I’ve always found this both cool—secret psychic librarian mathematicians!—and intensely discouraging. Where’s the scientific rigor? “Oh yes, our pinewood derby car ran perfectly, once we sneaked over and put the wheels back on illegally during a break.” I’m torn between feeling bad for Seldon, who knew his mathematical magnum opus was being supplemented by these behind-the-scenes shenanigans, and wanting to shake him for allowing the whole thing to go forward.

Then, of course, things get even worse when it comes to light that all along, a shared intelligence has been waiting in the wings, hoping to spread across the galaxy and encompass all human life. (This also violates the assumptions of psychohistory, which expects that humans are alone.) Long story short, one guy gets to decide who controls the whole galaxy’s future, one of the human Foundation factions or this group-mind, and he picks the group-mind, with the strong implication that his experiences have been manipulated to influence his “free” decision.

I dislike this turn of events mainly because I like the idea of psychohistory so much, and this pretty much guts it. Instead of being an unprecedented understanding of the trends and currents of human society, it ends up as a tool that’s manipulated at will by humans and ultimately superseded (in fact, destined to be all along) by this overpowering galaxy-mind.

I just don’t like that resolution, and that’s a personal opinion rather than a plot critique. Interestingly and frustratingly, I’ve never been able to tell from Asimov’s tone what he thinks of it himself. He seems to just sort of present it, like, “well, this is what’s happening now,” and if he tries to sell it as a good thing, it never convinced me.

Now for a non-spoilery illustration to throw the non-spoiler readers off the scent!


Seldon, pretty much. (Psychohistory tip: avoid specifics.)

All of that discussion is my attempt to express why these books were near the top of my list of scifi that uses its science really well. What I first loved, and still love, about them is the grand vision, spanning hundreds or even thousands of years. Asimov’s imagination really shines on this scale, much more so than at the level of individual characters, and so psychohistory is the perfect science for him. It’s a vast undertaking for a vast narrative, and I think few people would disagree that the result is truly inspiring at its highest points.

Just don’t expect too much from his character development, and you’ll really enjoy yourself.

[Special thanks to the late Larry A. McKeever, who narrated the Foundation audiobooks that I listened to multiple times. You made high school homework so much better, Larry!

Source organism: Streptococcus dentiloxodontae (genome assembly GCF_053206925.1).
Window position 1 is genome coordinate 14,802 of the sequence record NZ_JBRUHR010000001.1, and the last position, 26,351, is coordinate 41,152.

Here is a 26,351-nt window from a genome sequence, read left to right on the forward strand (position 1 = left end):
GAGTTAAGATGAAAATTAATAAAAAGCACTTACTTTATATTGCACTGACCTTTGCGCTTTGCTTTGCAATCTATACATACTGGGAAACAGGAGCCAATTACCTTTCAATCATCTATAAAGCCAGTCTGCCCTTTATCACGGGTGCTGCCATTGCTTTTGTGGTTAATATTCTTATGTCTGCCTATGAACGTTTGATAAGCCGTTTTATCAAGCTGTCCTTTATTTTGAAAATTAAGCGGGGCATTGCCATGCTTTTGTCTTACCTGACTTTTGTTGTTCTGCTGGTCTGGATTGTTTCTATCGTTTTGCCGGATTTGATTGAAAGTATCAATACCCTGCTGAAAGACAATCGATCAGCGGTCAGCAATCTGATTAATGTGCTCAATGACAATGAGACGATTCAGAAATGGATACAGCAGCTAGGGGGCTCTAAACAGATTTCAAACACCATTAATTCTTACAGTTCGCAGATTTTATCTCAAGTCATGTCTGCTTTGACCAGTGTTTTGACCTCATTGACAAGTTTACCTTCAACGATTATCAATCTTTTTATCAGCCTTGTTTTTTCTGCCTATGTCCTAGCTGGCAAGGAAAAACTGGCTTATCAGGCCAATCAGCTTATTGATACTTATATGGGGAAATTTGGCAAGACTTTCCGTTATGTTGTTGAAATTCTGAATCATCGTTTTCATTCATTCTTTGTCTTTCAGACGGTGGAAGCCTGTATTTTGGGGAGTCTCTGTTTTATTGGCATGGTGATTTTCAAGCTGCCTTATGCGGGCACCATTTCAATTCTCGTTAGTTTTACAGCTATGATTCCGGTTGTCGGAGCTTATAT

First-time Asimov readers, I’d recommend you start with I, Robot and feel your way from there. If you like robots and mysteries, try The Caves of Steel next. If you’re feeling more like a romantic space opera mystery, try The Stars, Like Dust, or go right on to Foundation if you want a series of short stories to start you off on the decline of the Galactic Empire.

I’m a fan of reading in publication order within each of the series, so I recommend reading the original Foundation trilogy, then the sequels, then the prequels. (Foundation’s Edge is the best, but only after the trilogy!) After you’ve read all Asimov’s stuff, you can go to the authorized companion books, the Second Foundation Trilogy (named for being the second trilogy, not the Second Foundation) and various others like Psychohistorical Crisis.

Oh, and I spent hours on this Geocities site back in the day. I’m thrilled and amused that it’s still around.

It’s a big Asimov canon out there. Have fun!]


4 thoughts on “Science in Fiction: Isaac Asimov and Psychohistory

  1. Did I ever mention that one of Levance’s email addresses was * *?

    One of my all time favorite stories has no science and flat as a pancake characters: Sir Arthur C. Clarke’s “The Nine Billion Names of God.”

    On Fri, Apr 28, 2017 at 11:11 AM, Something of the Marvelous wrote:

    > SomethingMarvelous posted: ” Today’s recommendation is near and dear to my > heart, since I’ve been reading Asimov for nearly twenty years. As you’ll > see, I’m far from uncritical, but I love his work despite its flaws, and I > hope you will too. Isaac Asimov is sometimes called the Gr” >


  2. Great post! I do have one little terminology correction: the little car whose wheels came off would be either a soap box derby or a pine wood derby car – roller derby is an entertaining and insane team sport. Look it up – it’s fun to watch.

    I am inspired to re-read the Foundation trilogy. Well done!

    Love, Mom. P.S.: Dad is scheduling something for tomorrow at 5:30 our time. Maybe we can talk later.

    On Apr 28, 2017 11:11 AM, “Something of the Marvelous” wrote:

    SomethingMarvelous posted: ” Today’s recommendation is near and dear to my heart, since I’ve been reading Asimov for nearly twenty years. As you’ll see, I’m far from uncritical, but I love his work despite its flaws, and I hope you will too. Isaac Asimov is sometimes called the Gr”


  3. Pingback: An Introduction to Fractals | Something of the Marvelous